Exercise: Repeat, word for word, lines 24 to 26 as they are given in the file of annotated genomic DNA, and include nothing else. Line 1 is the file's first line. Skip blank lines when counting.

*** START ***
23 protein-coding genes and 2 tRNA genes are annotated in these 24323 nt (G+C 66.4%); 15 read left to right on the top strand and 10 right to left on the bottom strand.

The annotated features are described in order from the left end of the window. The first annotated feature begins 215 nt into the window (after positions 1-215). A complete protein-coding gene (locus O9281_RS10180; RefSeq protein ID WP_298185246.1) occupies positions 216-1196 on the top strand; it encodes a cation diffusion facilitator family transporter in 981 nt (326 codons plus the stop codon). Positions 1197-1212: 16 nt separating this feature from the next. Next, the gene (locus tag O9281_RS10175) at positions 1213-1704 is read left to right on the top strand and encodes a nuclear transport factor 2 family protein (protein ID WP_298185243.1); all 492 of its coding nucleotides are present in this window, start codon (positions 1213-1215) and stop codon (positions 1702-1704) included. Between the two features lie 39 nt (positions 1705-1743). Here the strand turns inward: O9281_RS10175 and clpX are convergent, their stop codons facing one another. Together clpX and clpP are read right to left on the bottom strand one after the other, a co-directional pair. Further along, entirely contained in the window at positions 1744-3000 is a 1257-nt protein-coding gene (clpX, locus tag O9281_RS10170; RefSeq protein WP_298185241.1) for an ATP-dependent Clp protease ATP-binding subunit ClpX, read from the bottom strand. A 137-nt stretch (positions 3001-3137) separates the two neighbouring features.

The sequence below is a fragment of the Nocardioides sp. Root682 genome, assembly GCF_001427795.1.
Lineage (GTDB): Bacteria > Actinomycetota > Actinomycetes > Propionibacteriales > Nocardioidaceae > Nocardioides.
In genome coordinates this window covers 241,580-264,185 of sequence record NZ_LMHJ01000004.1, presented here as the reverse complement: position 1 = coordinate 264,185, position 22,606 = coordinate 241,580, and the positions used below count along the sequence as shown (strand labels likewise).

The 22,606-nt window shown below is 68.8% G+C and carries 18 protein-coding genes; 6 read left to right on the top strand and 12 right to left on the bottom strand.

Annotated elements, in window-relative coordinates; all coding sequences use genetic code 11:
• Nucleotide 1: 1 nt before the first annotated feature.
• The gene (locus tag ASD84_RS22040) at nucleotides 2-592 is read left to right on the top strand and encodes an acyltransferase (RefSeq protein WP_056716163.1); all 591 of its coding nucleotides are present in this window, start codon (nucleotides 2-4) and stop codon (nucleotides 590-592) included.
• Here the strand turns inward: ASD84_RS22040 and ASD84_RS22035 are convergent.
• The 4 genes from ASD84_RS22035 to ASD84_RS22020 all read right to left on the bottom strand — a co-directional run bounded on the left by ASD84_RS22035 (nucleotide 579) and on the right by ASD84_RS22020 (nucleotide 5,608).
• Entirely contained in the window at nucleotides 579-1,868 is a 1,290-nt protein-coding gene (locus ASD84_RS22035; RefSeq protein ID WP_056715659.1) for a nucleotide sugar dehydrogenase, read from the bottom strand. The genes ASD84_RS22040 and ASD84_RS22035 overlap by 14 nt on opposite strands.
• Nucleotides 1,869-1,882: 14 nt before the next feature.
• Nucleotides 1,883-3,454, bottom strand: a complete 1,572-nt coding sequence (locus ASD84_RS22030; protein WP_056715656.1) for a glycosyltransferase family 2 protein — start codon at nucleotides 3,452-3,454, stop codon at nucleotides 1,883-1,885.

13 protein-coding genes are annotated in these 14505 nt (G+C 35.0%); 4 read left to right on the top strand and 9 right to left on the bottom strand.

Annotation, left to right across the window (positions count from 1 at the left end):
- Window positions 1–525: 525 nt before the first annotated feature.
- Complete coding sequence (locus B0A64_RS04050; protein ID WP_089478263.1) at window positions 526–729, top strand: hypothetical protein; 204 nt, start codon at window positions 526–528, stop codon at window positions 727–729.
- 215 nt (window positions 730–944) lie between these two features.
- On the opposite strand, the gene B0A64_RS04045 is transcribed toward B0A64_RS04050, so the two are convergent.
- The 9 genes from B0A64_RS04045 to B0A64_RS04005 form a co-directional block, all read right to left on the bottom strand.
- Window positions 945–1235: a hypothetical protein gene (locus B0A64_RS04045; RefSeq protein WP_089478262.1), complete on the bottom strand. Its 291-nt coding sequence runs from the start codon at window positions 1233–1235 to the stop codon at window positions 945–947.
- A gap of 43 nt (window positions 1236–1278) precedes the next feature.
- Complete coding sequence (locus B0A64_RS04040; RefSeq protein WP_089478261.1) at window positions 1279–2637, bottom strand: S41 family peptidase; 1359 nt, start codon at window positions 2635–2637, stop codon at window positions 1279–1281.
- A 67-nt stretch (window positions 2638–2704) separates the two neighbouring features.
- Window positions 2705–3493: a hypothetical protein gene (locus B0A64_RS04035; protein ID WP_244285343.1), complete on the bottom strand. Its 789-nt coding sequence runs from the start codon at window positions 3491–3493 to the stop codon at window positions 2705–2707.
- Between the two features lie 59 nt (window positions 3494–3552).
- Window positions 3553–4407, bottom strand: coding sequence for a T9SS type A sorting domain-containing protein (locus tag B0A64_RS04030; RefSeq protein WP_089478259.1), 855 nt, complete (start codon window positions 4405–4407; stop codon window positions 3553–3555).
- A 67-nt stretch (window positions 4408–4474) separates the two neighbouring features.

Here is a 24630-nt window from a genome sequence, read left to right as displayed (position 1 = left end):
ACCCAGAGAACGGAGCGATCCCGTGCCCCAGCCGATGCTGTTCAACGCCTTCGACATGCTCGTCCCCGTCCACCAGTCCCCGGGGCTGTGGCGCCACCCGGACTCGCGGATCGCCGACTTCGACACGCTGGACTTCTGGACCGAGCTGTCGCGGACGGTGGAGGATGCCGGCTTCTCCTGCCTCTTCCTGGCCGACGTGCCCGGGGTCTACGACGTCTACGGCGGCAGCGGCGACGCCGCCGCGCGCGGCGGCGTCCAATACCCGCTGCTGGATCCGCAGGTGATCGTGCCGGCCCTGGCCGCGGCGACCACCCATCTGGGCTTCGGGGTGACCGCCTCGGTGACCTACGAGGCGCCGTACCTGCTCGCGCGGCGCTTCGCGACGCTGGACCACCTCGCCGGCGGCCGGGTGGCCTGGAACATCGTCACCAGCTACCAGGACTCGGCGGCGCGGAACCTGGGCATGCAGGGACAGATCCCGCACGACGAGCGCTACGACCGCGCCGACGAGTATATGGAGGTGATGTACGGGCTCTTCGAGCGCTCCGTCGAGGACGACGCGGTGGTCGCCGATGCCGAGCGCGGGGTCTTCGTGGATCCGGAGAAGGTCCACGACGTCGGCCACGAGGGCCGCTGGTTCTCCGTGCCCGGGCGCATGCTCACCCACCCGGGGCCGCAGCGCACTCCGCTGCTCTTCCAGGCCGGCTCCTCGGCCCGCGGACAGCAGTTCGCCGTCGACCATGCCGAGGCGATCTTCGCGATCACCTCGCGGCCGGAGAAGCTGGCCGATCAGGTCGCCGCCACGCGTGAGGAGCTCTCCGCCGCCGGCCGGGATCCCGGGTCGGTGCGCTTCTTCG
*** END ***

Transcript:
- Complete coding sequence (locus B0A64_RS04040; RefSeq protein WP_089478261.1) at window positions 1279–2637, bottom strand: S41 family peptidase; 1359 nt, start codon at window positions 2635–2637, stop codon at window positions 1279–1281.
- A 67-nt stretch (window positions 2638–2704) separates the two neighbouring features.
- Window positions 2705–3493: a hypothetical protein gene (locus B0A64_RS04035; protein ID WP_244285343.1), complete on the bottom strand. Its 789-nt coding sequence runs from the start codon at window positions 3491–3493 to the stop codon at window positions 2705–2707.